For guidance, we partner with the Houston Volunteer Lawyers to offer our pro se patrons access to attorneys at no expense (Monday - Friday, 9:00 am - 12:00 pm and 1:00 pm - 5:00 pm). Our reference staff provide services and support 11 hours a day, 5 days a week by assisting self-represented litigants in finding forms for a variety of legal needs. Our Legal Tech Institute, an ongoing series of free learning opportunities for attorneys and the public, provides legal tech education and skills training in both face-to-face and virtual settings. 

We aim to cultivate a sense of community for our regular visitors, both attorneys and the public, and to create an environment conducive to productivity, exploration, problem-solving, and achieving justice. Knowing where to find this kind of environment and the resources it offers is a must. We like to think that Einstein would agree. 

Latest & Greatest – The Invention of Legal Research

By Joseph L. Gerken  Published by William S. Hein & Co., Inc.  KF 240 .G47 2016

By Joseph L. Gerken

Published by William S. Hein & Co., Inc.

KF 240 .G47 2016

Have you ever wondered about the evolution of legal research and how the seed for finding the law germinated and bloomed into the system that we now employ to find relevant case law and statutes? Author Joseph L. Gerken did, and the result of his curiosity is The Invention of Legal Research. Noting that no new legal research methods were developed or conceived until computer-assisted research appeared in the 1980s, the author focuses his examination upon what it was about the so-called “golden decades” from 1870 to 1890 that revolutionized the way legal research was performed and the methods by which cases were located. He begins his analysis with a discussion of some of the early pioneers in legal publishing: Francis Hopkinson, the editor of Judgments in the Admiralty of Pennsylvania; Ephraim Kirby, the editor of Reports of Cases Adjudged in the Superior Court of the State of Connecticut; James Kent, author of Commentaries on American Law, and the seven nominative Supreme Court reporters. Of course, no discussion of legal publishing visionaries would be a complete without a mention of John West and his contribution to the formation of legal research with his National Reporter System. Gerken remarks that West’s system rose to prominence and dominated the world of case reporters because he fashioned a true nationally-focused reporter system.

This increase in the number of reporters inevitably led to the creation of the case digest and the legal citator. Digests are almost synonymous with Benjamin Vaughn Abbott and his brother Austin, who developed a system based on the holdings of the cases, rather than the cases themselves, as well as a classification scheme based on legal topics. Frank Shepard is credited with developing his eponymous citator, a work known for its accuracy, reliability, and currency. In a later chapter, the author examines the causal relationship between case reporting and case finding and the advent of the doctrine of stare decisis. Gerken attributes the stress on the precedential value of cases for the shift in the primary purpose of legal research.

Gerken also delves into the history of statutory law in the 19th century and how the notion of codification was at the forefront during this era. Two men of note in this regard are Jeremy Bentham, the inventor of the term “codification” and a staunch advocate for the adoption of an encompassing code for statutes emanating from the federal government and from individual states, and William Sampson, who kept the issue of and need for codification at the center of the legal world. Both of these men (although more so Sampson) are credited with influencing the drive to create the first American legal code, the New York Revised Statutes. The author presents a lengthy discussion of the New York Revised Statutes of 1829, historically significant for its organization of disparate laws into one place. he also speaks of the Field Code and its adoption and the first codification of federal statutes, which eventually were published as the United States Statutes at Large.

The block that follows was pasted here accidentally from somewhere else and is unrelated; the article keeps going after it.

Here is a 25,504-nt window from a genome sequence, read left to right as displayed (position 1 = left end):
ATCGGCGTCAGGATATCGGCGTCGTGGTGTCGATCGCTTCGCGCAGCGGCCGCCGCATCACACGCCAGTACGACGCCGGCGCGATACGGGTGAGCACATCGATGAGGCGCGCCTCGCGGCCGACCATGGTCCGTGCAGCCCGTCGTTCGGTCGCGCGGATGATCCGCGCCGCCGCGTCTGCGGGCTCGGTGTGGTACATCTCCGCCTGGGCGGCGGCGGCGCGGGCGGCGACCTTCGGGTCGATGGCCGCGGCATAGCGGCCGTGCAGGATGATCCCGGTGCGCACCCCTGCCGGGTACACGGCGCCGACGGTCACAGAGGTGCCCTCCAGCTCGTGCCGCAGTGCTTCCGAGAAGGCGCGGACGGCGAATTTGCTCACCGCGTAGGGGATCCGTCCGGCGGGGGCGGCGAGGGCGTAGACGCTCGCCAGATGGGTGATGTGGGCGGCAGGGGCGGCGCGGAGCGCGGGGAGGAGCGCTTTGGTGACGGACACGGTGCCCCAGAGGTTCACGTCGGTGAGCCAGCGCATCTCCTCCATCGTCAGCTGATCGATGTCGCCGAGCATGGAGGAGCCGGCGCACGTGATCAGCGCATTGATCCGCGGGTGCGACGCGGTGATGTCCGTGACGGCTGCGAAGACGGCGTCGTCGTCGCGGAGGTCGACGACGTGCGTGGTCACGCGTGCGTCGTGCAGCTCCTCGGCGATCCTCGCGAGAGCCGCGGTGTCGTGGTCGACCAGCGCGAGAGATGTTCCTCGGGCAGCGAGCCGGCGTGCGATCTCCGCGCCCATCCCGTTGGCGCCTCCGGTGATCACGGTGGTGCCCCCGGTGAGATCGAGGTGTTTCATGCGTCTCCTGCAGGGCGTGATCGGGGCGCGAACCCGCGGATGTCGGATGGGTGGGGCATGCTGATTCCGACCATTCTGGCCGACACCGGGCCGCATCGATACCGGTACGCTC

Gerken rounds out his book with a discussion of law reviews and how they influenced the law. From the earliest law journals written by lawyers and other legal professionals to the modern-day law reviews edited and published by students, Gerken examines how these periodicals “contributed to the development of legal doctrine” and defines how these journals fit into the grand scheme of legal research.

Lastly, Gerken explores the parallels between law and librarianship in the late 19th century and how both developed into sciences.

For the legal researcher, the law librarian, the legal scholar, or anyone who has in interest in the development of the methods by which legal research is carried out, The Invention of Legal Research provides a glimpse into those “Golden Decades” from 1870 to 1890 when modern-day legal research had its heyday and became “the way” of finding the law.

Legal Research & Writing Resource Month

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February is Legal Research & Writing Resource Month at the Harris County Law Library. Whether you are an attorney drafting a motion or a self-represented litigant navigating the court system, writing is a necessary component of your legal work. Visit the Law Library all month long to find resources on display that you can use to improve and enhance your legal research and writing skills.

To improve your legal writing skills, look for the following: 

To improve your legal research skills, look for the following: